Dissonance and Consonance in Writing

Something everyone (especially me, Queen of Drama) needs to remember while writing a book. 🙂

The Music of Words

Dissonance and consonance are terms used in music. Dissonance means “notes of unrest”–two notes that rub up against each other and cause tension. Consonance means “notes of rest”–notes that would normally “go together”.

When used correctly in a piece of music, dissonance is held to create tension, then released into a consonant chord, creating this amazing sound that could not be found in music created only with consonance. (This is an absolutely beautiful example of dissonance and consonance used together: Lux Aurumque, composed by Eric Whitacre.)

But have you ever heard a little kid pounding on a piano? It doesn’t sound like music at all–it’s made completely of dissonance. No one wants to listen to that. And in the same way, no one wants to read a story that’s made completely of conflict.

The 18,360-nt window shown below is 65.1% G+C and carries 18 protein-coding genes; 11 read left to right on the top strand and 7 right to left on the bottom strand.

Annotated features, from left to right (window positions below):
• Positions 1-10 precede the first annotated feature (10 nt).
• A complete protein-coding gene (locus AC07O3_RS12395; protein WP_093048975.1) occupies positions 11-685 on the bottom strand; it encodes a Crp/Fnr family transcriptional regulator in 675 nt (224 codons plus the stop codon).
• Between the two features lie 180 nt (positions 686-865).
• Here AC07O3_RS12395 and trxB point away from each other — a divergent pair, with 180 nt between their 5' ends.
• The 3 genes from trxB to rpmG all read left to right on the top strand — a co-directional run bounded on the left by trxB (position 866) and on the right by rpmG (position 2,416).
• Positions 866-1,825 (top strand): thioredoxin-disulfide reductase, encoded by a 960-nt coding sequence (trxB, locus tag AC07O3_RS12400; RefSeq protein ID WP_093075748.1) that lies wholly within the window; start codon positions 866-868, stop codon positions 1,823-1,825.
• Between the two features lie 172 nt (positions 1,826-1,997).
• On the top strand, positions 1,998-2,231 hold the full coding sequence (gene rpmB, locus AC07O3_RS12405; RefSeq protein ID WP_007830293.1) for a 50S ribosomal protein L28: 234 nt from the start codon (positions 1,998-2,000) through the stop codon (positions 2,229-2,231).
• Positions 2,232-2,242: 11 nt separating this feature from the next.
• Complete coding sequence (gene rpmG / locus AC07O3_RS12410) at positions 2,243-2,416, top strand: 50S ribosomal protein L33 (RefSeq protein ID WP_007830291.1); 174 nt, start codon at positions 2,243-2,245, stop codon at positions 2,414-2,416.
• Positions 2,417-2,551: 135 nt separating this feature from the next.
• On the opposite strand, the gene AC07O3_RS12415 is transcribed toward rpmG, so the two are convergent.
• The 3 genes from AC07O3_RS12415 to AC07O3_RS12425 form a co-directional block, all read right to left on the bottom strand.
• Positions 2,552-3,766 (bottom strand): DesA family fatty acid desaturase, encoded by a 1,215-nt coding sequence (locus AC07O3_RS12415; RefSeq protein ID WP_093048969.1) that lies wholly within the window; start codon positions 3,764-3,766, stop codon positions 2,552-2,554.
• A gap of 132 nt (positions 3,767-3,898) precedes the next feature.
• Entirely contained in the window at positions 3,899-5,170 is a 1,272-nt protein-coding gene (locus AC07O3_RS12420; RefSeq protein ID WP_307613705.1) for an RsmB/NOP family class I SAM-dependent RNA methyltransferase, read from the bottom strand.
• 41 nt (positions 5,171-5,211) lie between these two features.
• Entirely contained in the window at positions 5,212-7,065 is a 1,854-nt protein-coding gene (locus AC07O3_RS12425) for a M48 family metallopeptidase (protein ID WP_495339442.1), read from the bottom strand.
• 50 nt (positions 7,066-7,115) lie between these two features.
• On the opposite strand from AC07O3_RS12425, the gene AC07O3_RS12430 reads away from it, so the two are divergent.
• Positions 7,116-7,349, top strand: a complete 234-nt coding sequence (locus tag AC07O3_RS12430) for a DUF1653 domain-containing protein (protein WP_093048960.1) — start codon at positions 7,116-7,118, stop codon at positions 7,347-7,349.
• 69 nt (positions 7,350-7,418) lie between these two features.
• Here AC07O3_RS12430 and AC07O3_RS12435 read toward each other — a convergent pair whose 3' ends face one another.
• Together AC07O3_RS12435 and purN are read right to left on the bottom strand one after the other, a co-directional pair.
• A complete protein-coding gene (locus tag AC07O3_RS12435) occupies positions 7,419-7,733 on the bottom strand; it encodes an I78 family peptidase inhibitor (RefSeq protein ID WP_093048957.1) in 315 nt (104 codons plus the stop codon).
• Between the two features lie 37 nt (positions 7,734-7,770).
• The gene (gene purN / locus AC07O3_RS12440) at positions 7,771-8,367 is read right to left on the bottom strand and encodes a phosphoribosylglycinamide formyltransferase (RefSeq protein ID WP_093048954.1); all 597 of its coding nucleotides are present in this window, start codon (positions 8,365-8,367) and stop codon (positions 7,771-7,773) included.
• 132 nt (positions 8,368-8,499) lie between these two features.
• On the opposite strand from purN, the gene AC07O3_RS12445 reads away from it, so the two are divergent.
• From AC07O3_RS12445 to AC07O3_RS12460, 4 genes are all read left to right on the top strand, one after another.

I went to a writing conference about a year ago, and there was one session I went to…

View original post 561 more words

Advertisements

Leave a Reply

Fill in your details below or click an icon to log in:

WordPress.com Logo

You are commenting using your WordPress.com account. Log Out / Change )

Twitter picture

You are commenting using your Twitter account. Log Out / Change )

Facebook photo

You are commenting using your Facebook account. Log Out / Change )

Google+ photo

You are commenting using your Google+ account. Log Out / Change )

Connecting to %s